The salesroom is for a development in the Canadian capital called Zibi that will span 34 acres (14 hectares) with residential and commercial complexes near the Ottawa River.
Called Zibi House, the showroom was designed by Studio Paolo Ferrari inside shipping containers with a courtyard in the middle surrounded by glass walls to provide natural light inside.
Upon entering is a lobby with views of the courtyard’s serviceberry or Shadbush tree that is native North America. Walls are cream and an off-white hue is applied to a curved sofa, cushioned armchair, coffee table and rug to match. A desk and an L-shaped bookshelf in pale wood are also located here.
“We did not want this project to feel at all like a sales gallery, and we were much more interested in creating a place that celebrated the ambitions of the development in a visceral way,” the studio said.
“The arrival is gracious and inspired in part by the classic courtyard house, while the experience rooms are more expressive in both their architecture and tonality.”
All of the furniture at Zibi House was designed by Studio Paolo Ferrari and made in Canada.
A room near the entrance is wrapped in wood and has a large model of the Zibi development. Other areas nearby include a meeting room and office space.
Archways link to a series of smaller rooms, which the studio designed based on Ottawa’s landscape and sensory experiences.
One wood-panelled room houses native plants to evoke the scent of the region and is called the Scent Room, and a red-coloured Sound Room features a black cone mounted from the ceiling that plays music by Jerermy Dutcher, an award-winning Canadian Indigenous tenor.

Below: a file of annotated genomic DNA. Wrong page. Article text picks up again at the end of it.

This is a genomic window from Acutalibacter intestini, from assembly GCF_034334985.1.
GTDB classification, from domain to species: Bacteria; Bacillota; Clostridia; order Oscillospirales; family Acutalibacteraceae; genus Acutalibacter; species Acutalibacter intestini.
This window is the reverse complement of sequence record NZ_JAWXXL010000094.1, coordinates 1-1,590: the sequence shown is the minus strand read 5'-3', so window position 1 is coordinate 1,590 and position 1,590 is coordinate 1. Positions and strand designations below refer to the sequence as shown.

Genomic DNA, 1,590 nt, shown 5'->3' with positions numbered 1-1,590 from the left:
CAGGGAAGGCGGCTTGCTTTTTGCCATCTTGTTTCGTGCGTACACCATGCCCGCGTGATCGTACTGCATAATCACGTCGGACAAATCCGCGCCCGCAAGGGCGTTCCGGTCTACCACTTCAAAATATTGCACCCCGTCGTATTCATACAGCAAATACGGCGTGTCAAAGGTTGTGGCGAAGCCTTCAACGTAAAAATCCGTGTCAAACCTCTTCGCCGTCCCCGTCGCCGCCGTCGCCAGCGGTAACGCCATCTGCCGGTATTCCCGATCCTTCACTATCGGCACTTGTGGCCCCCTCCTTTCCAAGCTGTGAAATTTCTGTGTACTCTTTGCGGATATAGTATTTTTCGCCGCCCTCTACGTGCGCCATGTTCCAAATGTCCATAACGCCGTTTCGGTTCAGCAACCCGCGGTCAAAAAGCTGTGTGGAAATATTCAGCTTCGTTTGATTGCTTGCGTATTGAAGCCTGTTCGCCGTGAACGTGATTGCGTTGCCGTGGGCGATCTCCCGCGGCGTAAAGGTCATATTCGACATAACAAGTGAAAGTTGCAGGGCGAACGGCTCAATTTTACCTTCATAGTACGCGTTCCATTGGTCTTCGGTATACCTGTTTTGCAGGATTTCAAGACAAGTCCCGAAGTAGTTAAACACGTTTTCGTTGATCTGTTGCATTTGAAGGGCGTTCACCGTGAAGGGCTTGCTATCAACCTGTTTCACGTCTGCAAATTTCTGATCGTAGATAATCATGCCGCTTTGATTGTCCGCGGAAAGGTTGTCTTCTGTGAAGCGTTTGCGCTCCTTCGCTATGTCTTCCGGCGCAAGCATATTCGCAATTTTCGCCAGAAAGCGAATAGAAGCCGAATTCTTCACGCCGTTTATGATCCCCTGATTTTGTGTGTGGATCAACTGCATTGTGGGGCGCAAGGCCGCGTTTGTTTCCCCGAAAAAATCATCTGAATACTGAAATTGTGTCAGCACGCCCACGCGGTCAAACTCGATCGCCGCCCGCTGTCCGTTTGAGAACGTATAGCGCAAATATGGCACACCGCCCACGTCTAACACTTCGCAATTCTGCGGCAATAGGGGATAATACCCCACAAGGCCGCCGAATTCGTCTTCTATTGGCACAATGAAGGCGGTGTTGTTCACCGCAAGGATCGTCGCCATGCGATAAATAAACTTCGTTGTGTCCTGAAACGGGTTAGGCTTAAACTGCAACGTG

Another space focused on eating local ingredients has an arched, white ceiling and is filled with pale wood benches and tables.
“We were interested in re-envisioning how information could be presented and illicit and emotional connection,” the studio said. “We devised a progression of spaces, each inspired by one of the five senses, as a way of speaking to the distinct qualities of the project.”
“Each space shifts architecturally and tonally,” it added.
Covering the floors are a variety of materials, such as grey stone, red carpet, and dark and pale wood from logs salvaged from the nearby Ottawa River.
The development’s name, Zibi, also means river by the indigenous Algonquin people who first settled along the river centuries ago.
Zibi House is complete with an eight-story tower, similarly made from shipping containers, with an observation room on the top storey for expansive views of the development’s site.
Ferrari founded his eponymous studio after working as a design director at Yabu Pushelberg, which has offices in New York and Toronto. He studied at the Ontario College of Art & Design, now OCAD University in Toronto, and has also created a furniture collection that features velvet and pale wood.
In addition to this real estate sales office, other projects in Ottawa include a Canada’s first Holocaust monument, a visitor centre for Parliament of Canada and the city’s National Arts Centre that has been renovated and expanded.
Photography is by Joel Esposito.
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